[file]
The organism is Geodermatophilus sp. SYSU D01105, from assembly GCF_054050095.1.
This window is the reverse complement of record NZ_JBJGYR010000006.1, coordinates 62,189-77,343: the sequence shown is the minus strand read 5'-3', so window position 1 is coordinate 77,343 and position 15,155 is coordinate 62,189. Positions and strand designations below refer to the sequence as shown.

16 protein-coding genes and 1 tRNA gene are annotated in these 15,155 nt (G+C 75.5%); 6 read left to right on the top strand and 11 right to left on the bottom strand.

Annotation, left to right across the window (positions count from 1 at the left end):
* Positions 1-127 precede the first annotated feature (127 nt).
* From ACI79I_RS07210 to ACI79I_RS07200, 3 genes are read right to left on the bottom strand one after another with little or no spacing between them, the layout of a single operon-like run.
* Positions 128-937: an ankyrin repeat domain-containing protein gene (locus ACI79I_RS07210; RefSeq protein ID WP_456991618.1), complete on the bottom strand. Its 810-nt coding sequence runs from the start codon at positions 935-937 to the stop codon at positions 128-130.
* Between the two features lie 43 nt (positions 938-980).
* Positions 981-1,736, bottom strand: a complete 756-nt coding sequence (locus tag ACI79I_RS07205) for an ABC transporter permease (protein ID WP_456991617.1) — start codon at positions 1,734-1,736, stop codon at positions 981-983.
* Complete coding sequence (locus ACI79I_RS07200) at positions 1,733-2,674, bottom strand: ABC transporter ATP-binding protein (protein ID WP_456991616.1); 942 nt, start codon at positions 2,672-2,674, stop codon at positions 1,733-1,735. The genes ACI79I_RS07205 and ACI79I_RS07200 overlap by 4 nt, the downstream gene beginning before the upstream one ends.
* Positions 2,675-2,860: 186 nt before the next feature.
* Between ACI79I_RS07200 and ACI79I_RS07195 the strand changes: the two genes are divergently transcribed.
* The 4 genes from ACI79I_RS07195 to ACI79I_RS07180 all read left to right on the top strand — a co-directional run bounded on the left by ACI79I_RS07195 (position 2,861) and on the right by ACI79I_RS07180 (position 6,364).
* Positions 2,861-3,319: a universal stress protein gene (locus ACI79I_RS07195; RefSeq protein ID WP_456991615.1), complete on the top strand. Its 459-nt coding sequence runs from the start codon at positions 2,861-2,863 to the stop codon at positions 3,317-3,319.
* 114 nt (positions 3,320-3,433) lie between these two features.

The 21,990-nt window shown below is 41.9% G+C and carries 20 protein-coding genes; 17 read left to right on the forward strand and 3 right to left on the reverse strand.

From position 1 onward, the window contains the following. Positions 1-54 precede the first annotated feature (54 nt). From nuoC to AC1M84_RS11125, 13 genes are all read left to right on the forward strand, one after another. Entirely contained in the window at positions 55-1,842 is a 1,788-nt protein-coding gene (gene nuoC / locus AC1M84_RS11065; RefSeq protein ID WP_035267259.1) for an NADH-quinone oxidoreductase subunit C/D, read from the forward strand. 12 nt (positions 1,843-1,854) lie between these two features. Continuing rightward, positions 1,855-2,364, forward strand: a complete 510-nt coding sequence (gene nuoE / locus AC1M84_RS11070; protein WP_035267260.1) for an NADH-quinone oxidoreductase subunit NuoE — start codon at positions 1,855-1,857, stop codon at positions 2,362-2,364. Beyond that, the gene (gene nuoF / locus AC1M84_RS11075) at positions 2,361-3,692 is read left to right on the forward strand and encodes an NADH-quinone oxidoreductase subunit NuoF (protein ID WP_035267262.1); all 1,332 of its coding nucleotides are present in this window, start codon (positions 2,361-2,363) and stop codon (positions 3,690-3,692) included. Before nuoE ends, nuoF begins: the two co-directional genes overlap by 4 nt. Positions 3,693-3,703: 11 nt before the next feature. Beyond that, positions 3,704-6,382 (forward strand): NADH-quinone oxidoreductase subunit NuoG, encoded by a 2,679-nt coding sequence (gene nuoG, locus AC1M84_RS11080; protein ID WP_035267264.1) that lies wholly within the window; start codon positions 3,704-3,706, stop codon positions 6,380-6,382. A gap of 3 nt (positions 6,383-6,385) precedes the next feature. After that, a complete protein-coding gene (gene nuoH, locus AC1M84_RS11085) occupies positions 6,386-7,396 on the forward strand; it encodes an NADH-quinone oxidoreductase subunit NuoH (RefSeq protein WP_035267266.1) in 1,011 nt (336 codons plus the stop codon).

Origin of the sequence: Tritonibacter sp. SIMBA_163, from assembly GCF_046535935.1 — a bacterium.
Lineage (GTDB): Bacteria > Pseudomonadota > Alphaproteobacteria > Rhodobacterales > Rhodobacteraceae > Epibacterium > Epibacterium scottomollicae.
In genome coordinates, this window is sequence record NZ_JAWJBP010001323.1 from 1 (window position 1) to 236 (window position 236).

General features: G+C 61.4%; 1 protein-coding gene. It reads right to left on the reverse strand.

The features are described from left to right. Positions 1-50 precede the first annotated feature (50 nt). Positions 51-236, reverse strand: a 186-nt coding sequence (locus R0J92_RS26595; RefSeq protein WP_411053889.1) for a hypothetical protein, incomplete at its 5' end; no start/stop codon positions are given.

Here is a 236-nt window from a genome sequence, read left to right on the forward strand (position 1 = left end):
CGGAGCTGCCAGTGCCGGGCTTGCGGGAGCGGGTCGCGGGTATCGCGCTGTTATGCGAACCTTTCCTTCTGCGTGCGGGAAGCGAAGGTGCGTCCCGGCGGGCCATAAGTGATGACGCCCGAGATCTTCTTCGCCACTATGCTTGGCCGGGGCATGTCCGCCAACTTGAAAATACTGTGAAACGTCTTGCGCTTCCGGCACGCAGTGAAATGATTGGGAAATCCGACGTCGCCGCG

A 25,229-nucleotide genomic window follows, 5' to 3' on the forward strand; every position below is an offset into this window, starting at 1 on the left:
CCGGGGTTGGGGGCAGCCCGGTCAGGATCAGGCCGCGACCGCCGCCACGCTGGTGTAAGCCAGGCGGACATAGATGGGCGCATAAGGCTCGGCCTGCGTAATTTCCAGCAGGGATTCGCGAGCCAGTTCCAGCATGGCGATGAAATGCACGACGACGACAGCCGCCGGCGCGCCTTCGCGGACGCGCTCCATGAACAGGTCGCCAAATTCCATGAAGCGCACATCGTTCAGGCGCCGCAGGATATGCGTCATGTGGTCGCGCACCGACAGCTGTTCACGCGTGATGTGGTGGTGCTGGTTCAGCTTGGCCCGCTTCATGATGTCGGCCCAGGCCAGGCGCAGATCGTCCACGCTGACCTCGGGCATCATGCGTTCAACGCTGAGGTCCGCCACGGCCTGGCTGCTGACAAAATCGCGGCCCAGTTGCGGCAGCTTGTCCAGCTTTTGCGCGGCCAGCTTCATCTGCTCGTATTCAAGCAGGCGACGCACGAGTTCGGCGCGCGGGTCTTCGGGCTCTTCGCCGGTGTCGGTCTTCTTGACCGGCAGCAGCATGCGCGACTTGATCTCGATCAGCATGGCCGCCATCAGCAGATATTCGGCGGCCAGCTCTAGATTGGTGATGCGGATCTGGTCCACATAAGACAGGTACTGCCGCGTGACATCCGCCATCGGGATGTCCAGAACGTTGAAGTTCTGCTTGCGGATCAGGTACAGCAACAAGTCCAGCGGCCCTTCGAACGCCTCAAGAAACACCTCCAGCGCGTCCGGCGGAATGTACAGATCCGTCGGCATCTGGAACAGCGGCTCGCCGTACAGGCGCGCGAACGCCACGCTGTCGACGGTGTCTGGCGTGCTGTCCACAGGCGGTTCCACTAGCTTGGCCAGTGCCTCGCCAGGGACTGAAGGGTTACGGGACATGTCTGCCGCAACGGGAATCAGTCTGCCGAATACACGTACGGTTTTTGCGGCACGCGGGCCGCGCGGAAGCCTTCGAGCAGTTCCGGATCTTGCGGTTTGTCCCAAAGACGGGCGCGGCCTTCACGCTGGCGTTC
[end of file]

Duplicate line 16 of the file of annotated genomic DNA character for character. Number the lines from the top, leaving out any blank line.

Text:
The 21,990-nt window shown below is 41.9% G+C and carries 20 protein-coding genes; 17 read left to right on the forward strand and 3 right to left on the reverse strand.